The “Welcome to Fabulous Las Vegas Nevada” sign was her never-trademarked gift to her hometown. Las Vegas native, Betty Willis, who died last month at the age of 91, is best-remembered for designing that sign, which has stood in greeting to visitors to Las Vegas at the south end of the Strip since 1959. The sign is recognized world-wide as a symbol of Las Vegas and today is a tourist attraction all its own.
You may be familiar with more of Willis’s work, however. She also designed the iconic sign for the Blue Angel Motel, the Moulin Rouge and the Riviera Hotel. The daughter of Clark County’s first assessor, Willis attended art school in Los Angeles in 1942 and started her graphic arts career drawing ads for Fox West Coast Theaters in the 1940s.
Upon her return to Las Vegas, she worked at the courthouse in Las Vegas as a legal secretary before returning full-time to design in 1952 at Western Neon, where she was working when she designed the “Welcome” sign. She went on to work for Ad Art, and continued her design work, including the sign for the famous Moulin Rouge casino hotel, which she has said was inspired from her love for typography and study of French lettering.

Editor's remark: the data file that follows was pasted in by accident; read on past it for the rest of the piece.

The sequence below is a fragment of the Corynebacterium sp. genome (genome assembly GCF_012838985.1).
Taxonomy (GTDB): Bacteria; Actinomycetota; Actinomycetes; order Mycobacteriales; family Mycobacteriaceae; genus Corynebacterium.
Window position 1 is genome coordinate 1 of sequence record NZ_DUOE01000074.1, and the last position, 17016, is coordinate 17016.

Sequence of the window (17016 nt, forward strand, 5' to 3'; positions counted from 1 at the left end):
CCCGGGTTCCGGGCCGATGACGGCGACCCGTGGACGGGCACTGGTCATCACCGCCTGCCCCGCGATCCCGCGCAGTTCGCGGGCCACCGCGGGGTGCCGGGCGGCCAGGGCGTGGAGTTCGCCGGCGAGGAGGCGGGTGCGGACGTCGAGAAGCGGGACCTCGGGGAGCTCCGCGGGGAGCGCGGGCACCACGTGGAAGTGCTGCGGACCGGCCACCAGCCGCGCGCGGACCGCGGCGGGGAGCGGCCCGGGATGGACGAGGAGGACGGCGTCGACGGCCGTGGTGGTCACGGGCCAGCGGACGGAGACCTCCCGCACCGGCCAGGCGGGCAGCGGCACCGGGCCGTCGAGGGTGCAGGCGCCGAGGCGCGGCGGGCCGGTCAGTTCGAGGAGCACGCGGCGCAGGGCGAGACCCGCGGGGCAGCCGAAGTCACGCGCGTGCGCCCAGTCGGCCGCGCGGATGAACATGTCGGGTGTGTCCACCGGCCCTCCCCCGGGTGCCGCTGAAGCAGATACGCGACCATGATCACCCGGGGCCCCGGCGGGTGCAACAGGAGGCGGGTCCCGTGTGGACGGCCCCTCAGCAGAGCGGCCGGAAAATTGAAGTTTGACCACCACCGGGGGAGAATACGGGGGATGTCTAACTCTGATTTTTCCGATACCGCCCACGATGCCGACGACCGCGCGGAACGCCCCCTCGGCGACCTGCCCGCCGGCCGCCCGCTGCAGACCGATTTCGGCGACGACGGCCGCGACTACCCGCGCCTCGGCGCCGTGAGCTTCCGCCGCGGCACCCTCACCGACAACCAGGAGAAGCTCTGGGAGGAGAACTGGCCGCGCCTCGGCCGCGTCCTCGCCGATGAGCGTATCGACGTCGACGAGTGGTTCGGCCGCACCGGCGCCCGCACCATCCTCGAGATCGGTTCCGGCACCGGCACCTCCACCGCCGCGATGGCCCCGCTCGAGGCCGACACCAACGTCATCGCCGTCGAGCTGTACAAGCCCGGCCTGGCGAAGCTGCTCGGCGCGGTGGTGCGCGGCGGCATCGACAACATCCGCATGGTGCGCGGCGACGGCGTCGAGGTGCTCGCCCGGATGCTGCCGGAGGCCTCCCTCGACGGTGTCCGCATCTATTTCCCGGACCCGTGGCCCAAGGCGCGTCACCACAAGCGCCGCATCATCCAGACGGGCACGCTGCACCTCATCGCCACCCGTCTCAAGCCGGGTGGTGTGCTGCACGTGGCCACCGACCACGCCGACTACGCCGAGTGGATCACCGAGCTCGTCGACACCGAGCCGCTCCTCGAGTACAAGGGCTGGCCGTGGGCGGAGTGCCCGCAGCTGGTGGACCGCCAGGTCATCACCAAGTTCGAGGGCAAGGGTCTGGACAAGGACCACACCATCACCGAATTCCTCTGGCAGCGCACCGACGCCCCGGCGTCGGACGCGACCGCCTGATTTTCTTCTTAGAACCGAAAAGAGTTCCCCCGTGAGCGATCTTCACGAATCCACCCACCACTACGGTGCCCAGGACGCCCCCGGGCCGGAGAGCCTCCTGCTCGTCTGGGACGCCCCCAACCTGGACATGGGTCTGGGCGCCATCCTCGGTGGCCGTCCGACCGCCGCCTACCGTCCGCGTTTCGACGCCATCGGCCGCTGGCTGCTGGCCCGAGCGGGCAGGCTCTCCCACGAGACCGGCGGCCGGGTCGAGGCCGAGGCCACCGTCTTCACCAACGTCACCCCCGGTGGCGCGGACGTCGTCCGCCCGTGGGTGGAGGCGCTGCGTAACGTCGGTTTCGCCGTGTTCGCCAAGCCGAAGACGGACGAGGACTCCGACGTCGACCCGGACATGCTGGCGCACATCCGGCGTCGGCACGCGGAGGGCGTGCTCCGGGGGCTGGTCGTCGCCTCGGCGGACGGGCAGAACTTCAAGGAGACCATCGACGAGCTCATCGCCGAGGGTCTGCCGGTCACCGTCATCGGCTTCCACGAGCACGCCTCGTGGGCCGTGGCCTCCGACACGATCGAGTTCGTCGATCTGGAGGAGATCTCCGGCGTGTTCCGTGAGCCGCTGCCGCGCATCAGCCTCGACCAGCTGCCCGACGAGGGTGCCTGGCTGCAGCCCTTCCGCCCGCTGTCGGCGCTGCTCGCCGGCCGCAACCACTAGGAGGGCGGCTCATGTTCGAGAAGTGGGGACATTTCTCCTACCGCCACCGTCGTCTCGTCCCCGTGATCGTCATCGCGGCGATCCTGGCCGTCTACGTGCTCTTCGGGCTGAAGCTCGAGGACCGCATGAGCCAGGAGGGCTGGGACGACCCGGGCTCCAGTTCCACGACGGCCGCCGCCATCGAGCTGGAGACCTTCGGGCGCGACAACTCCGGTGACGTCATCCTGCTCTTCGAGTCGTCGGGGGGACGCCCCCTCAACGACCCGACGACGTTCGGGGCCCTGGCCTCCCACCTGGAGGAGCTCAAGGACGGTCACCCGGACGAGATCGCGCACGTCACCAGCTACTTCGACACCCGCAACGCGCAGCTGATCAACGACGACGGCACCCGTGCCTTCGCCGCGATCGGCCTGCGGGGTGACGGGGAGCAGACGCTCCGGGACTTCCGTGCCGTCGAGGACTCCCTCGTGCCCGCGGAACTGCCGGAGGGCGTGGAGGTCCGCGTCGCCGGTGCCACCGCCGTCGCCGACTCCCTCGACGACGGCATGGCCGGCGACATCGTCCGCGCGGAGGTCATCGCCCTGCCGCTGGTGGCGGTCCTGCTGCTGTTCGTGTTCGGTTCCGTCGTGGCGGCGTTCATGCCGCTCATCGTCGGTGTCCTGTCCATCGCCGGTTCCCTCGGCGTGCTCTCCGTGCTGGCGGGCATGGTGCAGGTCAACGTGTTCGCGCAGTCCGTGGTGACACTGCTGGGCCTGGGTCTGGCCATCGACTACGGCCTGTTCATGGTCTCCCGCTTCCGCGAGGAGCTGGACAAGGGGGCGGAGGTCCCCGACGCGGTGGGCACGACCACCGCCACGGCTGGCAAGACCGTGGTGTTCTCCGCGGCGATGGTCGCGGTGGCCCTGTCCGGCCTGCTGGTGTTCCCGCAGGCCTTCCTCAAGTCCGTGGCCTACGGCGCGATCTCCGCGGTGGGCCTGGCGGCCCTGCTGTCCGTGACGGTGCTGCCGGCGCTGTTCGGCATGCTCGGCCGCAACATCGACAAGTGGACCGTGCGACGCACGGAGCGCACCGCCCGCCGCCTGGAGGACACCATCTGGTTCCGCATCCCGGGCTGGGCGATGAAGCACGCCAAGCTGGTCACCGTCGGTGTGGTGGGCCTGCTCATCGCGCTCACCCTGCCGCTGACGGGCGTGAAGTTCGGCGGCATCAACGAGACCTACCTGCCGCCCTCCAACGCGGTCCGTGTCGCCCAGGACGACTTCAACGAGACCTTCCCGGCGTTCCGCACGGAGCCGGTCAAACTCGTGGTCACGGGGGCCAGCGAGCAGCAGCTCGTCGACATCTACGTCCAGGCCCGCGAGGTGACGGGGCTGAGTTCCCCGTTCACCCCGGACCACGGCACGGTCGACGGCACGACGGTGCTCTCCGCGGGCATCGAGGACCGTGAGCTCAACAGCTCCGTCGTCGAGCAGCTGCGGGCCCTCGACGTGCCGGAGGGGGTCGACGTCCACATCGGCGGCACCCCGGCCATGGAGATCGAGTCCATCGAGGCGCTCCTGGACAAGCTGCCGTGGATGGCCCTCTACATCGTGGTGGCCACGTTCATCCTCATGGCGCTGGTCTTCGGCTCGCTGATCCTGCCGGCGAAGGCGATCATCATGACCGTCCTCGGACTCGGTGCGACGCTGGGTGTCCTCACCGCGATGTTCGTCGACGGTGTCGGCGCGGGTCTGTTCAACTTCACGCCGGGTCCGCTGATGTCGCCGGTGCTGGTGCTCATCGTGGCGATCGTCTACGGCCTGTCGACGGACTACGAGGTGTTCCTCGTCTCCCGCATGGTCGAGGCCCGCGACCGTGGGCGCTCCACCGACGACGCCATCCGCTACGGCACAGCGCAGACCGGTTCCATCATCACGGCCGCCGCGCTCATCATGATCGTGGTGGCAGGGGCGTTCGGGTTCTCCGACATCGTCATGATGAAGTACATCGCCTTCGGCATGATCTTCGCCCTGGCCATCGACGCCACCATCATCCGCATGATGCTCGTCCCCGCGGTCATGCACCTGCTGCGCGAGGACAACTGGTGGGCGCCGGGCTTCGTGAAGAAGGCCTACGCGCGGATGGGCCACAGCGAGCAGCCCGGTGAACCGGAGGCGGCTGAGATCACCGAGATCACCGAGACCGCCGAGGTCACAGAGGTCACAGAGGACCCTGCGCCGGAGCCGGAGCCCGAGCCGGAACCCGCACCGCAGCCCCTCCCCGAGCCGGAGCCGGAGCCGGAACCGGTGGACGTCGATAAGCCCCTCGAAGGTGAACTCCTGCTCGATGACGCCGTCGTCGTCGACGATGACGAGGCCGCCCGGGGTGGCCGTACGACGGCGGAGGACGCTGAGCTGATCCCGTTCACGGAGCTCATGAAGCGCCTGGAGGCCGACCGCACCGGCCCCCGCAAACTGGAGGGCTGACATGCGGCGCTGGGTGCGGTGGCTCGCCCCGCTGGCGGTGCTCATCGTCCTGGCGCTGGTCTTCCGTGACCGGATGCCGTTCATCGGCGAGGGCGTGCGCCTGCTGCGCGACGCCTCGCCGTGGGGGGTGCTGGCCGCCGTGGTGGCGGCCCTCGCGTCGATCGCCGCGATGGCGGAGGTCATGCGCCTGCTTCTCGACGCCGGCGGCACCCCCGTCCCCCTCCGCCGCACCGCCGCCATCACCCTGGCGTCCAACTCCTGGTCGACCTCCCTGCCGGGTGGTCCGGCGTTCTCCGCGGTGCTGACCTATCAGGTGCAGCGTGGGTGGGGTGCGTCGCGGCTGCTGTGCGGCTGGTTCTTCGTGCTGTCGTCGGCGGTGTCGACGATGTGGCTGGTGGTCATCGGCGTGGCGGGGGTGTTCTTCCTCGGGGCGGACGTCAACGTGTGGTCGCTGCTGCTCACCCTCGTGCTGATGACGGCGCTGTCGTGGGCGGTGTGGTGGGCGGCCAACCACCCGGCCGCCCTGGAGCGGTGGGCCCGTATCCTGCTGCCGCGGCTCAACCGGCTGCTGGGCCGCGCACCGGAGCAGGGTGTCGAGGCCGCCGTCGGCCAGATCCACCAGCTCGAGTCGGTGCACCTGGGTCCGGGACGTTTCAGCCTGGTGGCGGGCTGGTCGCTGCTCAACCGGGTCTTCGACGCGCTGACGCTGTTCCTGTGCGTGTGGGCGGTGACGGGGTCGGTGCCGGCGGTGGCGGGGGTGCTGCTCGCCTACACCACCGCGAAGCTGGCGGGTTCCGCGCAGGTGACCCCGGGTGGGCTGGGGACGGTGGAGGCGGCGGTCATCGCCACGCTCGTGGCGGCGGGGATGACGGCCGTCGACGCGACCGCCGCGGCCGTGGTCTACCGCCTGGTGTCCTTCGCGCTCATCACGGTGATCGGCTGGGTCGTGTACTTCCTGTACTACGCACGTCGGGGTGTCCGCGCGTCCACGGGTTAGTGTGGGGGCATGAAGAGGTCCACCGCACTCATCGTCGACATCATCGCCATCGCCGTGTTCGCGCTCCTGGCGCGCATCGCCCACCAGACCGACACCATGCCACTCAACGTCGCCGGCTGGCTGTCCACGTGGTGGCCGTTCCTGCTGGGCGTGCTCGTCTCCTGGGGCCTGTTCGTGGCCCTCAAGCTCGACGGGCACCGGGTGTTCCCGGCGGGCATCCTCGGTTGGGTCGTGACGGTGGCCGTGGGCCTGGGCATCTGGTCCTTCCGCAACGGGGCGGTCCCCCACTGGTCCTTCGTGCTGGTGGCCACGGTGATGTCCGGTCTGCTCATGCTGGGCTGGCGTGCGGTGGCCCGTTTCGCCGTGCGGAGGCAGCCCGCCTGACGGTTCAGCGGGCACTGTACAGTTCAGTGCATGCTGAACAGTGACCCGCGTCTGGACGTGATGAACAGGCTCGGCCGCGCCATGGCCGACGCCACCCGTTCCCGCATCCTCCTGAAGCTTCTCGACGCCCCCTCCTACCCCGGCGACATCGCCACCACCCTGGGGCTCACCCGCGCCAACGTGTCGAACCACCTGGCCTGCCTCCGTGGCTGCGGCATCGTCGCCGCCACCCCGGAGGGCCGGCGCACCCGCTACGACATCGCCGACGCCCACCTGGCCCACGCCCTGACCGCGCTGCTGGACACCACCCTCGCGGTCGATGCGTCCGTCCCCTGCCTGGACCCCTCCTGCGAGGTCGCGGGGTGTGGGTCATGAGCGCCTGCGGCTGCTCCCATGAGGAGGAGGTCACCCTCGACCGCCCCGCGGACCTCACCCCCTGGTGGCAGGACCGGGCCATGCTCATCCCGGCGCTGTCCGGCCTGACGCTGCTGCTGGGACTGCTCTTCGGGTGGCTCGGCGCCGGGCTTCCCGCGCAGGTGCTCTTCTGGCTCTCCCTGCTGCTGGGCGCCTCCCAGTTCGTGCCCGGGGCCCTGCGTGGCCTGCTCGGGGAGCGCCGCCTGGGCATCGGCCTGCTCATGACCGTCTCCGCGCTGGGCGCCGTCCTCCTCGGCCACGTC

Willis’s Blue Angel sign (located at 2110 Fremont Street), which you are sure to have noticed if you’ve driven down East Fremont Street or East Charleston Boulevard, is also an iconic piece of Las Vegas. Today the 35-foot tall angel still stands heavenly guard over the now dilapidated motel and a Carl’s Jr. The Blue Angel Motel is slated to be bulldozed in 2015 and the motel site will be rebuilt as a shopping plaza, but developer Arnold Stalk has pledged that the Blue Angel will not be touched.
With the impending closure of the Rivera Hotel this month, some fear that the signage Willis designed for this property may be in danger of being lost. The Las Vegas Convention and Visitor’s Authority (LVCVA), the new owner of the Rivera property, however, is working with the Neon Museum to preserve this important piece of Las Vegas history. Final plans for how and where the signage will be preserved are still in the works